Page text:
Am I Ready to Buy a House?Submitted by Korhorn Financial Group, Inc. on September 16th, 2019
By Lance Ludwig, CFP®
If you’re anything like most Americans, owning a home is one of your top financial priorities. In a recent survey by Chase, 87% of respondents said that buying a house is something they have always wanted. It’s a worthy goal. Not only can owning a house help to build your personal wealth, but a house is also likely to become your ‘home sweet home’ for many years to come. This makes deciding when to buy—and what to buy—among the most important financial decisions you’ll make in your lifetime.
How can you be sure to make the right choice for you? Follow these 4 basic steps to help find a house that fits your budget, fits your life, and positions you for success for as long as you own your home:
- Build an emergency fund.
Saving for financial emergencies isn’t nearly as exciting as saving for a home, but it’s the #1 step toward reaching your goal. The last thing you want is to feel stretched and stressed when an unexpected expense comes up, but owning a home means your mortgage payment has to come first. A good rule of thumb is to stash away 3 to 6 months of expenses—including your rent or mortgage payment, utilities, food, car payments, insurance, and other necessities. Having this cash cushion is the best way to keep the stress of owning a home to a minimum.
- Save plenty for your down payment.
With housing prices at all-time highs and student loan debt an unfortunate reality for many first-time homebuyers, it can be harder than ever to save 20% of the total cost of a new home, but like it or not, that is the ideal number to shoot for. The reason? If you put down less than 20%, you’ll be hit with PMI insurance—or Private Mortgage Insurance—which protects the lender if you default on the loan. And it’s not cheap! PMI ranges from 0.5% to 1% of your entire loan amount every year. That means that PMI insurance on a $200,000 loan would add almost $2,000/year to your payments (assuming a 1% PMI rate)—none of which goes toward paying off your loan! And remember: what you save for your down payment is not part of your emergency fund; you need both buckets of money to make your home purchase with confidence.
- Calculate & budget for the total monthly cost of ownership.
Too many people make the mistake of budgeting from a renter’s perspective: “I’m paying $1,000 in rent now, so I can afford a $1,000 mortgage.” But owning a home adds a whole boatload of other expenses you don’t have as a renter. To be sure you’re covering all the bases, calculate your total monthly expenses, including your mortgage payment, PMI (if you must!), property taxes, home maintenance, and even new furniture. To budget for repairs, a great rule of thumb is to set up an automatic deposit of about 1% of the value of your home every year into a dedicated savings account. When it’s time to replace your roof, water heater, or old septic system, you’ll have the funds at the ready so money is the last thing you have to worry about.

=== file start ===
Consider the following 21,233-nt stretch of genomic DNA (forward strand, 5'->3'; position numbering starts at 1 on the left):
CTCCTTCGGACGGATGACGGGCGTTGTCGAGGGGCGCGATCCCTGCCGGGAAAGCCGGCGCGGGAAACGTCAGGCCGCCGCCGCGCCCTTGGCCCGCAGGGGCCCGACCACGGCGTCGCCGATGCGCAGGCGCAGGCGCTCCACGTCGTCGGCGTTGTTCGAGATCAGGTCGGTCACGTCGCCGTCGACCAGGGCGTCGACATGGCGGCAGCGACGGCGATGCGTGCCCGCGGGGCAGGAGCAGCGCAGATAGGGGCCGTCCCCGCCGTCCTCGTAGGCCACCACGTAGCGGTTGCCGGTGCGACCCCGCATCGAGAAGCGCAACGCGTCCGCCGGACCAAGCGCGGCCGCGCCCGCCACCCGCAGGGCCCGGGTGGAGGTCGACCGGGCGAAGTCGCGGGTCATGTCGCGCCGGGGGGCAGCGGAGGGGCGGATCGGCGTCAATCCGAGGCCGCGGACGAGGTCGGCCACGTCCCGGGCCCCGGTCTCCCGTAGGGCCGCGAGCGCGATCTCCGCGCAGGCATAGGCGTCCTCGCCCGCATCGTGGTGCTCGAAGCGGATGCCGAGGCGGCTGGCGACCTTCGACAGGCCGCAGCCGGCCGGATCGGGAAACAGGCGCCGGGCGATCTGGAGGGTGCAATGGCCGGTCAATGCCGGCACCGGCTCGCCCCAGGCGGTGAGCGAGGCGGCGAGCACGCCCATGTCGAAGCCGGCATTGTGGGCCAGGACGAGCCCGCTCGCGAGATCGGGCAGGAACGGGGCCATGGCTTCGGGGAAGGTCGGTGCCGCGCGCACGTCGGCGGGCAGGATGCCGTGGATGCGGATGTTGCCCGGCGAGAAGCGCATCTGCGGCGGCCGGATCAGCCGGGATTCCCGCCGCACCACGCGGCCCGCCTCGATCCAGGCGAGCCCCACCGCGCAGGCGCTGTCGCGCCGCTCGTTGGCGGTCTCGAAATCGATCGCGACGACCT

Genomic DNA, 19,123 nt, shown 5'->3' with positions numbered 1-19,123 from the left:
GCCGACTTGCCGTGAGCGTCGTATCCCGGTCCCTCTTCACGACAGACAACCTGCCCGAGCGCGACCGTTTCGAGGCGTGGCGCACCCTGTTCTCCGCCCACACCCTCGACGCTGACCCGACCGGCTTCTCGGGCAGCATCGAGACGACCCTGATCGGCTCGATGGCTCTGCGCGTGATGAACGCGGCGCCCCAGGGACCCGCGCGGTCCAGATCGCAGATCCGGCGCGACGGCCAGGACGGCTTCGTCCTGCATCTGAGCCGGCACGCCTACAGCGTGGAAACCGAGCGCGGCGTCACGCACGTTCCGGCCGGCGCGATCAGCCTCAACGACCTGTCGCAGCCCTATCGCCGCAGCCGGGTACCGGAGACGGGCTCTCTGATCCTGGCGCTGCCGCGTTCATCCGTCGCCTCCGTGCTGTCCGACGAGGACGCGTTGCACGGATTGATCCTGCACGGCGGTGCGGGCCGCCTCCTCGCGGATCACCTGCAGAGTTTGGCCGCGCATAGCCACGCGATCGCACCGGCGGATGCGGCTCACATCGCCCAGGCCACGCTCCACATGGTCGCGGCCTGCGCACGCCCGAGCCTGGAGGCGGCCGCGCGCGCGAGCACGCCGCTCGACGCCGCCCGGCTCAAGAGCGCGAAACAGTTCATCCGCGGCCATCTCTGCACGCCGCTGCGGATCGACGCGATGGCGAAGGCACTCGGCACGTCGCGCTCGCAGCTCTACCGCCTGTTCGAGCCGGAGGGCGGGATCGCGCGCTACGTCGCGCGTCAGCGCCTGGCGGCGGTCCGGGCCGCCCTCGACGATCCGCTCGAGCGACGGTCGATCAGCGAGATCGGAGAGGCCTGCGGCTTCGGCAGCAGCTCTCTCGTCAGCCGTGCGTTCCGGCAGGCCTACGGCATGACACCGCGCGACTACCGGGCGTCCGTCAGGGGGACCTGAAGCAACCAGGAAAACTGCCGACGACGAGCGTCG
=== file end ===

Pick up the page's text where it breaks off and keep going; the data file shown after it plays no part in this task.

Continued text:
- Get pre-approved by a lender before you start shopping.
Buying a home is emotional, which can make it all too easy to fall in love with the ‘perfect’ house when you’re shopping around, only to find out later that you simply can’t afford it. At best, that scenario is disappointing. At worst, you may convince yourself to buy anyway and get in way over your head financially. The best way to avoid both situations (and to give you an advantage when negotiating a sale) is to get pre-approved by your lender. Aim for keeping the combined total of your potential mortgage, insurance, and escrow account to no more than 25% of your monthly take-home pay. And make sure to talk to your financial advisor to be sure you can really afford the payments!
Of course, finances aren’t the only considerations when looking for the perfect house for you. For a variety of reasons, I never recommend buying a home unless you’re near certain you’ll be in the same location for two years or more. Other things to consider are:
- How much time is needed to maintain the property? If you (or you and your other half!) work 40+ hours a week and come home ready to relax, you may not be thrilled about sitting on a mower for hours every weekend to tackle multiple acres of grass. And a fixer-upper may look less expensive on paper, but time and money can add up when it’s time to do the fixing! Be realistic about how you want to spend your days, nights, and weekends before making your choice.
- What stages of life do you want your house to support? Do you have—or are you planning to have—children? Then you’ll want to choose a house in a desirable school district. Are you hoping to ‘age in place’ in your home? Be sure the house you choose is the right size and style for an older person, and that it’s located close to shops and services, as well as your children or grandchildren, if that’s a priority.
Lastly, don’t venture into the world of home buying without hiring a professional realtor. A realtor can help you every step of the way, including finding available properties (sometimes even before they’re officially on the market), pricing homes, evaluating a home’s structure and mechanical soundness, and working with the inspector to be sure you know what you’re really getting. A realtor can also help with the often-emotional process of negotiating the sale. Just as you rely on your financial advisor to keep you on track by taking the emotions out of the investing equation, a professional realtor can help keep your emotions at bay to be sure you make your first step into becoming a homeowner your best step toward creating your own ‘home sweet home.’